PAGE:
12. Beyond This Horizon

p243 Tribute to Vera Rubin and the story of dark matter. Zwicky and Oort had earlier evidence.

p247 The WIMP story. Assume 100GeV agrees well with the amount of dark matter. Postulate that interaction of WIMPs and ordinary matter would be from exchange of Higgs boson.

p248 The Higgs portal

p253 A kind of "fine tuning" section that muses about why Higgs and vacuum energy are so small (hierarchy problem). Mentions "Planck scale" 1018 GeV "where quantum gravity becomes important and space-time itself ceases to have any definite meaning".

p254 Vacuum energy - dark energy - cosmological constant. Nobel 2011 for Saul Perlmutter, Adam Riess and Brian Schmidt.

p255 When calculated, 10120 times what is observed.

p256 Higgs not connected directly to dark energy

p257 Supersymmetry could connect fermions to bosons

p260 Supersymmetry would give 5 Higgs, one +, one -, 3 neutral. If you had virtual fermions, it could help solve the hierarchy problem - one of the main motivations for pursuing it. neutralino is also a candidate for dark matter.

p261 String theory - traceable to Nambu, Nielsen and Susskind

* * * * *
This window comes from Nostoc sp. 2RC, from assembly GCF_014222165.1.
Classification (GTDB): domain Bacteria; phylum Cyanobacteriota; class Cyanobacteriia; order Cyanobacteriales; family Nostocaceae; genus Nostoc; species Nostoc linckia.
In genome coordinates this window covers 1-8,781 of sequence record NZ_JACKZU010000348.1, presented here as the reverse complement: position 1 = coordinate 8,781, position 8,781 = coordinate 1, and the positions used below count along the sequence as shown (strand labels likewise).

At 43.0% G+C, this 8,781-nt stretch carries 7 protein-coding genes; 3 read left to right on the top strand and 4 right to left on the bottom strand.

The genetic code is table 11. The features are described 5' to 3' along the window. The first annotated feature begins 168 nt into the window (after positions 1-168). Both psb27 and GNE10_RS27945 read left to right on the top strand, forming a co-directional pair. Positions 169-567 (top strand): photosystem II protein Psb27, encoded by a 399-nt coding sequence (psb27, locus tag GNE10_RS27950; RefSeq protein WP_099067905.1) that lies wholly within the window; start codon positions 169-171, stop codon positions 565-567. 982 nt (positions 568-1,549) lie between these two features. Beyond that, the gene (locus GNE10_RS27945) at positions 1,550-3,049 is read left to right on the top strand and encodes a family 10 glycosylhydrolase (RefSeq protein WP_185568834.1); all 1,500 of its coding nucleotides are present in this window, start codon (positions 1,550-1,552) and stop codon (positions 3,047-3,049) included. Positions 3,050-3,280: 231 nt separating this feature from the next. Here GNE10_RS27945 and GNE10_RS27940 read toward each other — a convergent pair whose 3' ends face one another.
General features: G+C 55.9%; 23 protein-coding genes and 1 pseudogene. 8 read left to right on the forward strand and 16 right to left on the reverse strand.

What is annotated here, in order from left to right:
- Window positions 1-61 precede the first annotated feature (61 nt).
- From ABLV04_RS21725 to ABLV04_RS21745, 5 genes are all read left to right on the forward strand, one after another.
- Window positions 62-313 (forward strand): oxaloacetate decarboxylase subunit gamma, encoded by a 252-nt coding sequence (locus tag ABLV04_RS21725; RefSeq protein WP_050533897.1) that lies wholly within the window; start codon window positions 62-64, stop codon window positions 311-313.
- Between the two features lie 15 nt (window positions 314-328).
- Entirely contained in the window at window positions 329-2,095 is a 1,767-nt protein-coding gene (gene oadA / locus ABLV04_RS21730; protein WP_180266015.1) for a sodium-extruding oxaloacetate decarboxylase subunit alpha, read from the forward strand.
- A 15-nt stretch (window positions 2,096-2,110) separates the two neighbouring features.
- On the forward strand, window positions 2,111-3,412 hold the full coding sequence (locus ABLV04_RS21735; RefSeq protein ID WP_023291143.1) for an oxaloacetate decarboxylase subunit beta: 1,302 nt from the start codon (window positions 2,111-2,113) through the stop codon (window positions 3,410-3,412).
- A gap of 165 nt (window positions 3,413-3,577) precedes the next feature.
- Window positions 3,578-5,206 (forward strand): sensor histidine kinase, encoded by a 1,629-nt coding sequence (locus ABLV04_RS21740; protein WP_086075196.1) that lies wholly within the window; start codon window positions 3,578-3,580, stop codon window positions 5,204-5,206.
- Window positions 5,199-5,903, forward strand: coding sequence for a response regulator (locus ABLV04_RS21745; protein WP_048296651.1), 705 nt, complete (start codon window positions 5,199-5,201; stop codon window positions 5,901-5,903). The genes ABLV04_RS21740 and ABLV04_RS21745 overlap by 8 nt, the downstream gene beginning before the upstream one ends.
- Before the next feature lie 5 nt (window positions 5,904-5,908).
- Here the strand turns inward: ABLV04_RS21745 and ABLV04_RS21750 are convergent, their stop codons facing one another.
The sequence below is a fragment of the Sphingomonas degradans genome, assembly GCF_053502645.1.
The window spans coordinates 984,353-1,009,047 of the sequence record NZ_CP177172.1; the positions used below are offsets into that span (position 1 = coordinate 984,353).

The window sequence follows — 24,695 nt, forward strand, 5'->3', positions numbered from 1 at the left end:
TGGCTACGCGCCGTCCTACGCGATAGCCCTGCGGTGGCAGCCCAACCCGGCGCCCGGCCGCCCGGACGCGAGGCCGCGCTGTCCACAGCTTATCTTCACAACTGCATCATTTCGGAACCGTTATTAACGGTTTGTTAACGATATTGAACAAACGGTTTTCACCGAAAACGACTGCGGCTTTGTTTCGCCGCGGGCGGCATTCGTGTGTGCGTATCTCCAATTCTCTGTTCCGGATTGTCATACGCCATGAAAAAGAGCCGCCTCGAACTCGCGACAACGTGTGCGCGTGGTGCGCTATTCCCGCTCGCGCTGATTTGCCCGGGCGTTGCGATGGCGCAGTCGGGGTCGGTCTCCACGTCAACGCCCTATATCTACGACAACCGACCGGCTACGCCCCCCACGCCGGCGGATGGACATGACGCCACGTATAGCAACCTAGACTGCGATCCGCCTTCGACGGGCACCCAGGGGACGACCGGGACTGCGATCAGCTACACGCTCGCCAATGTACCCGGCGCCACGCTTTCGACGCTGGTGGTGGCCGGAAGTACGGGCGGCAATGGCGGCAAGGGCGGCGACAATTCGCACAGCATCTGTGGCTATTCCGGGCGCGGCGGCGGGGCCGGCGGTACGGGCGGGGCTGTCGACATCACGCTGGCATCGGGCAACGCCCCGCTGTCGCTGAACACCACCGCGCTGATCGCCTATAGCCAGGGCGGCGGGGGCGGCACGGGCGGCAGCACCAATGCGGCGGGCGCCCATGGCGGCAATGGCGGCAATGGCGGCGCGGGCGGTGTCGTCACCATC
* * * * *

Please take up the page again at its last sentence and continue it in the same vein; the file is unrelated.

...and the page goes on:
p265 Branes and the multiverse, M-brane theory

13. Making It Worth Defending

p270 Robert Wilson quote about Fermilab, Weinberg quote

p276 Other proposed accelerators

p278 Particles with sails visualization of Higgs

p280 "We are part of the universe that has developed a remarkable ability: We can hold an image of the world in our minds. We are matter contemplating itself. How is that possible? Particle physics doesn't give us the answer, but it's a basic ingredient in the larger story in which the answer arises."

p281 Primary role of data.


p283 Discovery of the Higgs experimentally, July 2012, but another year or so before they were confident.

p284 Carroll says the Higgs was predicted in 1964, but then revises that to credit Steven Weinberg's 1967 article for it.

p284 CMS and Atlas discovered a 125GeV bump, decays to 2 photons, sometimes two W or Z bosons, sometimes fermion/antifermion pair. The whole picture pins it down as a boson.

p285 2013 Conference - new boson looks more like the Higgs

p285 The Higgs is predicted to have 0 spin, the first elementary scalar field. Other known bosons like the W, Z, photons, gluons all have spin 1.

p286 Predicted Zero spin, even parity. By July 2013 verified 0 spin and even parity for the particle discovered. Joe Incandela claimed a "Higgs". Matches all the features of the boson in Weinberg's 1967 paper including the expected proportions of the observed decays.

p287 As of 2013 no significant anomalies. Doesn't depart from the simple model of an elementary particle. (Refer back to pg 171 for a pie chart of decays and back to pg 35 for the discussion of the fact that the Higgs field has a nonzero value in empty space.

p289 The Higgs field. Refer back to the discussion on p34-35.